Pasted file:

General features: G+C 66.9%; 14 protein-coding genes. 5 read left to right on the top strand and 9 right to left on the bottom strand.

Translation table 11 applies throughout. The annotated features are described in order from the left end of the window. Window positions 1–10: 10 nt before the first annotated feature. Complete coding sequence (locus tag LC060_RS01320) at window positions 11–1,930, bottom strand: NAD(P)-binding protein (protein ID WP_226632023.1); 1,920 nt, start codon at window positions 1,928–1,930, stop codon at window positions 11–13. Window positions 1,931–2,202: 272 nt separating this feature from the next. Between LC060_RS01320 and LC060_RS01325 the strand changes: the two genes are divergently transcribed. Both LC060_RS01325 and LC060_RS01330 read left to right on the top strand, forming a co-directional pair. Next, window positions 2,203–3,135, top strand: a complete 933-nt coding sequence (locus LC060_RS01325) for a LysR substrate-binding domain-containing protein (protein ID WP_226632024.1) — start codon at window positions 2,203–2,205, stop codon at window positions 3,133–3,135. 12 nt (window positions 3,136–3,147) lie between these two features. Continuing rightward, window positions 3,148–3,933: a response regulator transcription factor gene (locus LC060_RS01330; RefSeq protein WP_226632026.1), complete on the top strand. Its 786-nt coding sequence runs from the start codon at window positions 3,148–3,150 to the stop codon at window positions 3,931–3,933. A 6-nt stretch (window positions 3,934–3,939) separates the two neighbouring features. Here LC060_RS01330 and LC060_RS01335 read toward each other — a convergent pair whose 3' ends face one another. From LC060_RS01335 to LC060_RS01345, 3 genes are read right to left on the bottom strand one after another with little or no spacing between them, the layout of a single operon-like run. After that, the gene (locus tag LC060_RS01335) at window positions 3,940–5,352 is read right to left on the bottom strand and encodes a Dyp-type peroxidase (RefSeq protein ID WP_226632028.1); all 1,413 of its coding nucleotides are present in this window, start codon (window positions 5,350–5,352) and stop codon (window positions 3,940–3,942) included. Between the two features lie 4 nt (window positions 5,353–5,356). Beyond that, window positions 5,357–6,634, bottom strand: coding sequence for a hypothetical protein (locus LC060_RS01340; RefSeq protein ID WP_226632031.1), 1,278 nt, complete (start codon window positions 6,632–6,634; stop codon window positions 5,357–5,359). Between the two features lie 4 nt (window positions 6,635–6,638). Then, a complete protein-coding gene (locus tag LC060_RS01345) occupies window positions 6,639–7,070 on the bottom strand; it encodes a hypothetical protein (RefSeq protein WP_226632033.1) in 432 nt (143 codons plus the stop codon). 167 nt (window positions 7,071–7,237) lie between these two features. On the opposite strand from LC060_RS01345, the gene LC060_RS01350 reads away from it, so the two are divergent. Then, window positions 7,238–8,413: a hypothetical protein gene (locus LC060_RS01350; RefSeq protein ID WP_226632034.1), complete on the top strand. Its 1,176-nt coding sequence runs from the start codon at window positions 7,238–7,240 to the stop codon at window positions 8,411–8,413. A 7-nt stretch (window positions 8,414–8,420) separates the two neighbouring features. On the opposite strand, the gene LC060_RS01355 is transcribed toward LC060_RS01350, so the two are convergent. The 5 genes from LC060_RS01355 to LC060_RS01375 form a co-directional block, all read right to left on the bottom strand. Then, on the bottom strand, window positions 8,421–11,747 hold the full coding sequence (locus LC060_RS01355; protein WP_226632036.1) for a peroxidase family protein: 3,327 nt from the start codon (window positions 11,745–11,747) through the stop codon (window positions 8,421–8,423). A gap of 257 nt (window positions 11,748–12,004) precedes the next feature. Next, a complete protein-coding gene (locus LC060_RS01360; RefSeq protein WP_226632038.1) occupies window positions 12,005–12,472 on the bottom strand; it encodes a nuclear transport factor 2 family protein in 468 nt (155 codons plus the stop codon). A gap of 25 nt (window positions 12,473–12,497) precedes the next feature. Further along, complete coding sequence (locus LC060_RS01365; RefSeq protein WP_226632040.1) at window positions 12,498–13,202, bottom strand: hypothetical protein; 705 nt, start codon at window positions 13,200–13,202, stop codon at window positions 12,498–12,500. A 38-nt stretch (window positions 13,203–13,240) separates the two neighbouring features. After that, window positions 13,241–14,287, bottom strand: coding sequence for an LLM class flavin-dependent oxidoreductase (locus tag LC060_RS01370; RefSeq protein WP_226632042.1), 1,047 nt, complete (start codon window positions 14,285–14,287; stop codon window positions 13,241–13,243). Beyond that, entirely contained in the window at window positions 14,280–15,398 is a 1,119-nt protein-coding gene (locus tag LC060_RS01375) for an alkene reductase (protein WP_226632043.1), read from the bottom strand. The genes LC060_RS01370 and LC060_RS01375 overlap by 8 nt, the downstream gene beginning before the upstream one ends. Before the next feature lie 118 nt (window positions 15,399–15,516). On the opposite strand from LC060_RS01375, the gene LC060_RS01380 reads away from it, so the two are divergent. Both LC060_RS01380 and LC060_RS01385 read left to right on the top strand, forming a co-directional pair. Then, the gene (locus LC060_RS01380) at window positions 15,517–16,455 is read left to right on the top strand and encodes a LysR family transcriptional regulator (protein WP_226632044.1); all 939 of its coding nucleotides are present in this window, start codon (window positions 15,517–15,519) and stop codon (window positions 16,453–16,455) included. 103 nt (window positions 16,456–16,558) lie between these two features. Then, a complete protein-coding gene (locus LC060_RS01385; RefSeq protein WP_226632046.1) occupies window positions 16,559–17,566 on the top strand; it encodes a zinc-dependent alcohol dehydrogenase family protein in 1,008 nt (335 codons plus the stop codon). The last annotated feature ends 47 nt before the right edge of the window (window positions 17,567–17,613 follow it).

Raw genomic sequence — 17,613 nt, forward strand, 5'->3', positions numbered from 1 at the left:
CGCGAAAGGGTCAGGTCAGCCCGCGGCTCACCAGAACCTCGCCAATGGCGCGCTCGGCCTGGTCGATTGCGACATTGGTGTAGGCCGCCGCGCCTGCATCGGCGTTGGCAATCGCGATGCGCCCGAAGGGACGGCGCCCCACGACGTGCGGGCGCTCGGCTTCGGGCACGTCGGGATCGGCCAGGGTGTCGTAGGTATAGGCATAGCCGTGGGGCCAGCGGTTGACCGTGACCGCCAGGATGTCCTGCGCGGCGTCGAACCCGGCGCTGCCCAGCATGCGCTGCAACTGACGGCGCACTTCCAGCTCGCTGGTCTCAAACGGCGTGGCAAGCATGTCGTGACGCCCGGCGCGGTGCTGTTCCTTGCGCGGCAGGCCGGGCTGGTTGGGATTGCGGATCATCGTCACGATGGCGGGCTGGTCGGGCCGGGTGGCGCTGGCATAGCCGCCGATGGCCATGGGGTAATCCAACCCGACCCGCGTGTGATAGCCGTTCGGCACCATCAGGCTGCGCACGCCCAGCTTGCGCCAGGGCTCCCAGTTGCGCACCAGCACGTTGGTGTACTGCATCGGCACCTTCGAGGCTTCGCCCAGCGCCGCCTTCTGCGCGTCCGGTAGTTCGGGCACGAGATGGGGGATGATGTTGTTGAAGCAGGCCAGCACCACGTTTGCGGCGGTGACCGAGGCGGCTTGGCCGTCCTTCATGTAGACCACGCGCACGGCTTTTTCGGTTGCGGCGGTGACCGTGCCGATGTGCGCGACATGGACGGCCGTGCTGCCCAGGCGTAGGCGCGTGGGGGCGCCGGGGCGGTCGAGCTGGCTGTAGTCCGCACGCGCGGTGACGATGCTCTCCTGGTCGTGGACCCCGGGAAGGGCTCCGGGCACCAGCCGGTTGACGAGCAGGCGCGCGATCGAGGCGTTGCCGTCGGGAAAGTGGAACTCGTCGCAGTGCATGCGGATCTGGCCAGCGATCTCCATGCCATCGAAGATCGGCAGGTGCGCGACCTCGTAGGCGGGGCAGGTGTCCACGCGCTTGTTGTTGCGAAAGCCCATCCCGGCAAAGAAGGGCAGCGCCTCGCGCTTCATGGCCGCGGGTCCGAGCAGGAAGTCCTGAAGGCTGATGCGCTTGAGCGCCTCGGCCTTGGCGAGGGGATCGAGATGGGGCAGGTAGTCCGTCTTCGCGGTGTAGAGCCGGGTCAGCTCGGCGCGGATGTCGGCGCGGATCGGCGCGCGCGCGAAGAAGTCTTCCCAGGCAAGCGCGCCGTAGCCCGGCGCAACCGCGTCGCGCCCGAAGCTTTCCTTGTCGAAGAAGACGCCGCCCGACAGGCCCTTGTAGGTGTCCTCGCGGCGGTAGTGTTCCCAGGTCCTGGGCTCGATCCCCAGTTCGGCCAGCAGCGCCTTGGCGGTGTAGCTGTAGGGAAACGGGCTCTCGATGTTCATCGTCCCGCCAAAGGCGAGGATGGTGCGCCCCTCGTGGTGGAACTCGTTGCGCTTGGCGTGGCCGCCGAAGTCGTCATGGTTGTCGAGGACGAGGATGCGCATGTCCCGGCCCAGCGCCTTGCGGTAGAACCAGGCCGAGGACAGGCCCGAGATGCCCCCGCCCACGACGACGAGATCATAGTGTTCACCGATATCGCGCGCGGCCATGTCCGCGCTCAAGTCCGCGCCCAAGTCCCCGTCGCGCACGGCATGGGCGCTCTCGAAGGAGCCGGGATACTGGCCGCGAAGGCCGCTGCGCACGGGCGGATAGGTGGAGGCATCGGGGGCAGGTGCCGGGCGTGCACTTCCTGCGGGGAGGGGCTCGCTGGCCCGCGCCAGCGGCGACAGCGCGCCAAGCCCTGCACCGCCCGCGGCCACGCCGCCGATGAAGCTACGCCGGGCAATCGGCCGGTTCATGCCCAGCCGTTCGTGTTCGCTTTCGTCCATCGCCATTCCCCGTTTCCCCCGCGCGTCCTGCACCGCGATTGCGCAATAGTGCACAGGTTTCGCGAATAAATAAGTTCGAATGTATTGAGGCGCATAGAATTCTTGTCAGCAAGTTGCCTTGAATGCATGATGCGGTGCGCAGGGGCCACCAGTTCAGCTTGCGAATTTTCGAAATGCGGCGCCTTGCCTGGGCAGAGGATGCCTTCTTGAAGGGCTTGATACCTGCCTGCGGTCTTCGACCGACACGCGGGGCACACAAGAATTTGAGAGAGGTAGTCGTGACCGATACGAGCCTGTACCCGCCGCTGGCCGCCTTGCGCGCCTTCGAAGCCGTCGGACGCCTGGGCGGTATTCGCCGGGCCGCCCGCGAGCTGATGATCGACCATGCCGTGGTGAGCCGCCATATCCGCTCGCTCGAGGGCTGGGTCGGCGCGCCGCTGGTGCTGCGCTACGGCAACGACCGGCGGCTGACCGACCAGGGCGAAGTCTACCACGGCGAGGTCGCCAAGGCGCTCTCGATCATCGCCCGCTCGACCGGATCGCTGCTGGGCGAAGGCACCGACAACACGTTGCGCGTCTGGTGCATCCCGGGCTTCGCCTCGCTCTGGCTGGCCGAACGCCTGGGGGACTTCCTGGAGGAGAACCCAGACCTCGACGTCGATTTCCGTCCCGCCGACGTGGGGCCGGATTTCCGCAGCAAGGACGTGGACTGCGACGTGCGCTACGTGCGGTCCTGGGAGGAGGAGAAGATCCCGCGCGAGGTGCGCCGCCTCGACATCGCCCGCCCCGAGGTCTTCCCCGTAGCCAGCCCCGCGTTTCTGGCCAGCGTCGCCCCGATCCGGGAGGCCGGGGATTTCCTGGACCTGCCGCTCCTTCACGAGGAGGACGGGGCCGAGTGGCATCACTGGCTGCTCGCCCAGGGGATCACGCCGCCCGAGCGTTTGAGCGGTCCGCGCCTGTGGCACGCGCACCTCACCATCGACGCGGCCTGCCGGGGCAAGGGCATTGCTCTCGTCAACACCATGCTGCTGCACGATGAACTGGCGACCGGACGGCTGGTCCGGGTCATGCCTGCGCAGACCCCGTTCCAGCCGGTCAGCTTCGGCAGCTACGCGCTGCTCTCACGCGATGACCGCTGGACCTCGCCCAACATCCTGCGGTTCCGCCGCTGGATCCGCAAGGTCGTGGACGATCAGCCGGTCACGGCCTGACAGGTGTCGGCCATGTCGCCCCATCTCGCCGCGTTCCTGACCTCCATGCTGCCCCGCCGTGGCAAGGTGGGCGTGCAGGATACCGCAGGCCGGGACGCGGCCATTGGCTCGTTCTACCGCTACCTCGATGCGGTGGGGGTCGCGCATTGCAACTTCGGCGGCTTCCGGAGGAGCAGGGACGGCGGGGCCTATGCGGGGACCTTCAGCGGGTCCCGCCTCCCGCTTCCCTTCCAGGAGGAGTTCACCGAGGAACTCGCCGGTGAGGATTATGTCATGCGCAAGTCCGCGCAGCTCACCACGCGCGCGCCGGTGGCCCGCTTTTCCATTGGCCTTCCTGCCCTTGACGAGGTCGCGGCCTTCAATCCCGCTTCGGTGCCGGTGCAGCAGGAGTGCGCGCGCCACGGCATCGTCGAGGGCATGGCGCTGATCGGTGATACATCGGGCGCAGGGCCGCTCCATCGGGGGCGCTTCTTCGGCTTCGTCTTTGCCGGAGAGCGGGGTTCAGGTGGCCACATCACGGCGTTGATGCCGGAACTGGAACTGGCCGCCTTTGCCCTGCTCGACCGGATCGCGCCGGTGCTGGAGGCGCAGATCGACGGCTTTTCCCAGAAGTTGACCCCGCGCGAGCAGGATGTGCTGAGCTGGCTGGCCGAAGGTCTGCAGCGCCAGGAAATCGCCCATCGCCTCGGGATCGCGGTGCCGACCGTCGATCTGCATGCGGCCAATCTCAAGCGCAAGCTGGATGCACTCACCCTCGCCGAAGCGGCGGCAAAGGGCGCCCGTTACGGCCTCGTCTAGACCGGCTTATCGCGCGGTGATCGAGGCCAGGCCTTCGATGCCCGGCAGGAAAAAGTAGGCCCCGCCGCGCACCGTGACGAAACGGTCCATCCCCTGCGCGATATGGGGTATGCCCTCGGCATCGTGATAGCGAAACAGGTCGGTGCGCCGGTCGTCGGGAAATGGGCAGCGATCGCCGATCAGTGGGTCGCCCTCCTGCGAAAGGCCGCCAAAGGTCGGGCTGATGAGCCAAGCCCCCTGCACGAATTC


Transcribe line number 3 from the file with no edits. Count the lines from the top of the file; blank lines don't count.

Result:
Raw genomic sequence — 17,613 nt, forward strand, 5'->3', positions numbered from 1 at the left: